+simplify handling of inode dirtying, quota support, etc.
 
 Inside each transaction you need to wrap the modifications to the
 individual buffers (blocks). Before you start to modify a buffer you
-need to call jbd2_journal_get_{create,write,undo}_access() as
-appropriate, this allows the journalling layer to copy the unmodified
+need to call :c:func:`jbd2_journal_get_create_access()` /
+:c:func:`jbd2_journal_get_write_access()` /
+:c:func:`jbd2_journal_get_undo_access()` as appropriate, this allows the
+journalling layer to copy the unmodified
 data if it needs to. After all the buffer may be part of a previously
 uncommitted transaction. At this point you are at last ready to modify a
 buffer, and once you are have done so you need to call
-jbd2_journal_dirty_{meta,}data(). Or if you've asked for access to a
+:c:func:`jbd2_journal_dirty_metadata`. Or if you've asked for access to a
 buffer you now know is now longer required to be pushed back on the
-device you can call jbd2_journal_forget() in much the same way as you
-might have used bforget() in the past.
+device you can call :c:func:`jbd2_journal_forget` in much the same way as you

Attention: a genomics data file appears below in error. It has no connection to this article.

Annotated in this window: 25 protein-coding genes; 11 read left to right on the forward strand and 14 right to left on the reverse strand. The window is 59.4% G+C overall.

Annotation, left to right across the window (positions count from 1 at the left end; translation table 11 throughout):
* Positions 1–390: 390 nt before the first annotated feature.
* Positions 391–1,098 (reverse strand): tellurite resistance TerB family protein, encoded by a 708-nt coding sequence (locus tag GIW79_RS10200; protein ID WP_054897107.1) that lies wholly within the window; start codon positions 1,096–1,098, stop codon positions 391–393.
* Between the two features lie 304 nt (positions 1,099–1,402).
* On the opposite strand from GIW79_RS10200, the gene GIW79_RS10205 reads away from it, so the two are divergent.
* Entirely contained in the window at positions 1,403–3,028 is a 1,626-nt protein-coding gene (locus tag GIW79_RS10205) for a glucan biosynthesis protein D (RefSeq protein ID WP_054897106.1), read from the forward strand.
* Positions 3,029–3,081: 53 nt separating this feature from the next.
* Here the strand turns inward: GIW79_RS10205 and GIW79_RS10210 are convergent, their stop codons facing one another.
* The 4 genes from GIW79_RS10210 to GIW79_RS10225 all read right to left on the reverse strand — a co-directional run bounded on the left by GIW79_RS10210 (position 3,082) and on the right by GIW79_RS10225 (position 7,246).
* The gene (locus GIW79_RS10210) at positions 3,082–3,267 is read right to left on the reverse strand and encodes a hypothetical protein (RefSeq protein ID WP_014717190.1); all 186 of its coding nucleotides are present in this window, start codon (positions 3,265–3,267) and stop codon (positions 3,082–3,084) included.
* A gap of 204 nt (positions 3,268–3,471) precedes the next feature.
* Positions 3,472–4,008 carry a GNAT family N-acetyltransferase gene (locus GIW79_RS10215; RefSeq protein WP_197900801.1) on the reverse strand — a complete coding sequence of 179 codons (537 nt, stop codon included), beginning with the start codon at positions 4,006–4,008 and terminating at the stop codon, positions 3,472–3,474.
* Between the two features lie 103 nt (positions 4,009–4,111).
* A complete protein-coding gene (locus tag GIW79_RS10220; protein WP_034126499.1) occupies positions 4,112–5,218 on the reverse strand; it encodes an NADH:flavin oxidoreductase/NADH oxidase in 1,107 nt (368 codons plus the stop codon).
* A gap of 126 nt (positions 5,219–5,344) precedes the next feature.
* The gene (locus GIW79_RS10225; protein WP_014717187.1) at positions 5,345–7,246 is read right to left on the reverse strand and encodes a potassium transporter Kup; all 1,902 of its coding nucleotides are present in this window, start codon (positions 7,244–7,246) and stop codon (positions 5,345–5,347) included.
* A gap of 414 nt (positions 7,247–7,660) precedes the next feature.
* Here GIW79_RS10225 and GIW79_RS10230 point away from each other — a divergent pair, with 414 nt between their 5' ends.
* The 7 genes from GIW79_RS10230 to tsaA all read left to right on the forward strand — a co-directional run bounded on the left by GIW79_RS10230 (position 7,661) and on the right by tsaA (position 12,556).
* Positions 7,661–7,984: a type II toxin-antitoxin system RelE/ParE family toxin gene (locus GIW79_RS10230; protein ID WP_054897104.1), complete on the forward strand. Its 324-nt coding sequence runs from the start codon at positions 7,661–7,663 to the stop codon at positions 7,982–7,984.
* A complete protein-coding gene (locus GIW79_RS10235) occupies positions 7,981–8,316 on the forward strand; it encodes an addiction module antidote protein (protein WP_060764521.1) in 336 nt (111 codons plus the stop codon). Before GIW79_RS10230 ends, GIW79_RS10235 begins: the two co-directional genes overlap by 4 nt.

+might have used :c:func:`bforget` in the past.
 
-A jbd2_journal_flush() may be called at any time to commit and
+A :c:func:`jbd2_journal_flush` may be called at any time to commit and
 checkpoint all your transactions.
 
-Then at umount time , in your put_super() you can then call
-jbd2_journal_destroy() to clean up your in-core journal object.
+Then at umount time , in your :c:func:`put_super` you can then call
+:c:func:`jbd2_journal_destroy` to clean up your in-core journal object.
 
 Unfortunately there a couple of ways the journal layer can cause a
 deadlock. The first thing to note is that each task can only have a
 single outstanding transaction at any one time, remember nothing commits
-until the outermost jbd2_journal_stop(). This means you must complete
+until the outermost :c:func:`jbd2_journal_stop`. This means you must complete
 the transaction at the end of each file/inode/address etc. operation you
 perform, so that the journalling system isn't re-entered on another
 journal. Since transactions can't be nested/batched across differing
 journals, and another filesystem other than yours (say ext4) may be
 modified in a later syscall.